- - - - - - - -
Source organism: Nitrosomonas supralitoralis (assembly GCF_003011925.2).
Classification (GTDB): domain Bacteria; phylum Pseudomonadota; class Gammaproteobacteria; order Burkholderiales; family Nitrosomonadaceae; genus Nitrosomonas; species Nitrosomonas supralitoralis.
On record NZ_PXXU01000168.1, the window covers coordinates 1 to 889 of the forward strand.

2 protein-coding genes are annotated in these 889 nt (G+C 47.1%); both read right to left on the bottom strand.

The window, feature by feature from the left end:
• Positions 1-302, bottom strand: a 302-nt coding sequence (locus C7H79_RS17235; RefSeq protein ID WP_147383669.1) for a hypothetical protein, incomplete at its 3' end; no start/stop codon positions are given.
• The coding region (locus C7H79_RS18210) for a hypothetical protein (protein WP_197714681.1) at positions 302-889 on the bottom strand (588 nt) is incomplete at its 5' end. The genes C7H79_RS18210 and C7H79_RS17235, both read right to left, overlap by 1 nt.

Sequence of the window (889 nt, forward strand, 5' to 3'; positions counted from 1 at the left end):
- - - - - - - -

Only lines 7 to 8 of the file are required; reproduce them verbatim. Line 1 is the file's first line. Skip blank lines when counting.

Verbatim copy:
• The coding region (locus C7H79_RS18210) for a hypothetical protein (protein WP_197714681.1) at positions 302-889 on the bottom strand (588 nt) is incomplete at its 5' end. The genes C7H79_RS18210 and C7H79_RS17235, both read right to left, overlap by 1 nt.

Sequence of the window (889 nt, forward strand, 5' to 3'; positions counted from 1 at the left end):